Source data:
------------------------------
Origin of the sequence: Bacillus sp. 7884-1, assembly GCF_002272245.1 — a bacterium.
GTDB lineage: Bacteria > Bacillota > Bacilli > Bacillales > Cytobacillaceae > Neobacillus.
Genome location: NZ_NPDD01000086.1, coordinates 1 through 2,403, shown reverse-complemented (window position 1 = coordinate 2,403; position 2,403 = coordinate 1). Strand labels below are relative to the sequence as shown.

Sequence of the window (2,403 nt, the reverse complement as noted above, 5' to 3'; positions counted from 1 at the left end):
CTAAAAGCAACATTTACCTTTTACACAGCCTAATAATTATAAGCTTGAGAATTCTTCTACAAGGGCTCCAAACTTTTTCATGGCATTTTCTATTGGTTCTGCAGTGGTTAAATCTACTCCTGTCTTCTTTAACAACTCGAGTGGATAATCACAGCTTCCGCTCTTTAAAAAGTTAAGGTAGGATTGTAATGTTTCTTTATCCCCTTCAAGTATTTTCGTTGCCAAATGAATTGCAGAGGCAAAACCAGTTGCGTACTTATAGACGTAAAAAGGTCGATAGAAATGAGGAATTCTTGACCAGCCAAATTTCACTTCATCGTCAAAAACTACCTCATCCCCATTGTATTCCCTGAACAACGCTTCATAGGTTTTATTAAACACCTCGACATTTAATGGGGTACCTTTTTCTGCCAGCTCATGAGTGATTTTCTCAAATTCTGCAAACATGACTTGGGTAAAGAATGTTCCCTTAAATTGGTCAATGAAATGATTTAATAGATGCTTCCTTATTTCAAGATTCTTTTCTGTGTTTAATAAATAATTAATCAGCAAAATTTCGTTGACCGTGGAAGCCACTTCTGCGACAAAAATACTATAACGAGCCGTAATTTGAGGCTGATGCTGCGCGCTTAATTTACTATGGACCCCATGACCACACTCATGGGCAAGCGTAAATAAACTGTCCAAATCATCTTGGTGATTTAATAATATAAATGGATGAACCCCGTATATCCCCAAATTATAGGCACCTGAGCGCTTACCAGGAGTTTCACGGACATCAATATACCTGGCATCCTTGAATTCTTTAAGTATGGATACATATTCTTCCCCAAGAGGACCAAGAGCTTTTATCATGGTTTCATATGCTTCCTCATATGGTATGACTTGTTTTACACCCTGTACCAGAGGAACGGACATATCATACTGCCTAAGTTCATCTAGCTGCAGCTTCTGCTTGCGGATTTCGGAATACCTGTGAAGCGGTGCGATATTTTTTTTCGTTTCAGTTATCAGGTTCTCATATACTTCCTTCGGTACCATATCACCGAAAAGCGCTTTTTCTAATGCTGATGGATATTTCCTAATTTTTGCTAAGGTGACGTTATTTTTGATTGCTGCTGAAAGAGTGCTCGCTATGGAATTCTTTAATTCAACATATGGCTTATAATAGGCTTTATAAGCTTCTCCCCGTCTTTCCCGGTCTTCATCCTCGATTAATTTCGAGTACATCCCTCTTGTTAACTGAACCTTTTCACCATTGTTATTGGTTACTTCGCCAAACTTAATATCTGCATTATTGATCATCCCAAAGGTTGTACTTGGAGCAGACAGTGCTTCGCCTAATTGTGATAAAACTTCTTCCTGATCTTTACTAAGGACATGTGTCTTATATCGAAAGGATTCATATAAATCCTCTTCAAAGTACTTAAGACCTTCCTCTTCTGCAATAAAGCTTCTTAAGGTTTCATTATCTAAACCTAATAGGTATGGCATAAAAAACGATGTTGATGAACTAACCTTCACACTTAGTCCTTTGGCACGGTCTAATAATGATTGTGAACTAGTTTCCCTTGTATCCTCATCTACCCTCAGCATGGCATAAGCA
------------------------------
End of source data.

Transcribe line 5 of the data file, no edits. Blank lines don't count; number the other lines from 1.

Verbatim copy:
CTAAAAGCAACATTTACCTTTTACACAGCCTAATAATTATAAGCTTGAGAATTCTTCTACAAGGGCTCCAAACTTTTTCATGGCATTTTCTATTGGTTCTGCAGTGGTTAAATCTACTCCTGTCTTCTTTAACAACTCGAGTGGATAATCACAGCTTCCGCTCTTTAAAAAGTTAAGGTAGGATTGTAATGTTTCTTTATCCCCTTCAAGTATTTTCGTTGCCAAATGAATTGCAGAGGCAAAACCAGTTGCGTACTTATAGACGTAAAAAGGTCGATAGAAATGAGGAATTCTTGACCAGCCAAATTTCACTTCATCGTCAAAAACTACCTCATCCCCATTGTATTCCCTGAACAACGCTTCATAGGTTTTATTAAACACCTCGACATTTAATGGGGTACCTTTTTCTGCCAGCTCATGAGTGATTTTCTCAAATTCTGCAAACATGACTTGGGTAAAGAATGTTCCCTTAAATTGGTCAATGAAATGATTTAATAGATGCTTCCTTATTTCAAGATTCTTTTCTGTGTTTAATAAATAATTAATCAGCAAAATTTCGTTGACCGTGGAAGCCACTTCTGCGACAAAAATACTATAACGAGCCGTAATTTGAGGCTGATGCTGCGCGCTTAATTTACTATGGACCCCATGACCACACTCATGGGCAAGCGTAAATAAACTGTCCAAATCATCTTGGTGATTTAATAATATAAATGGATGAACCCCGTATATCCCCAAATTATAGGCACCTGAGCGCTTACCAGGAGTTTCACGGACATCAATATACCTGGCATCCTTGAATTCTTTAAGTATGGATACATATTCTTCCCCAAGAGGACCAAGAGCTTTTATCATGGTTTCATATGCTTCCTCATATGGTATGACTTGTTTTACACCCTGTACCAGAGGAACGGACATATCATACTGCCTAAGTTCATCTAGCTGCAGCTTCTGCTTGCGGATTTCGGAATACCTGTGAAGCGGTGCGATATTTTTTTTCGTTTCAGTTATCAGGTTCTCATATACTTCCTTCGGTACCATATCACCGAAAAGCGCTTTTTCTAATGCTGATGGATATTTCCTAATTTTTGCTAAGGTGACGTTATTTTTGATTGCTGCTGAAAGAGTGCTCGCTATGGAATTCTTTAATTCAACATATGGCTTATAATAGGCTTTATAAGCTTCTCCCCGTCTTTCCCGGTCTTCATCCTCGATTAATTTCGAGTACATCCCTCTTGTTAACTGAACCTTTTCACCATTGTTATTGGTTACTTCGCCAAACTTAATATCTGCATTATTGATCATCCCAAAGGTTGTACTTGGAGCAGACAGTGCTTCGCCTAATTGTGATAAAACTTCTTCCTGATCTTTACTAAGGACATGTGTCTTATATCGAAAGGATTCATATAAATCCTCTTCAAAGTACTTAAGACCTTCCTCTTCTGCAATAAAGCTTCTTAAGGTTTCATTATCTAAACCTAATAGGTATGGCATAAAAAACGATGTTGATGAACTAACCTTCACACTTAGTCCTTTGGCACGGTCTAATAATGATTGTGAACTAGTTTCCCTTGTATCCTCATCTACCCTCAGCATGGCATAAGCA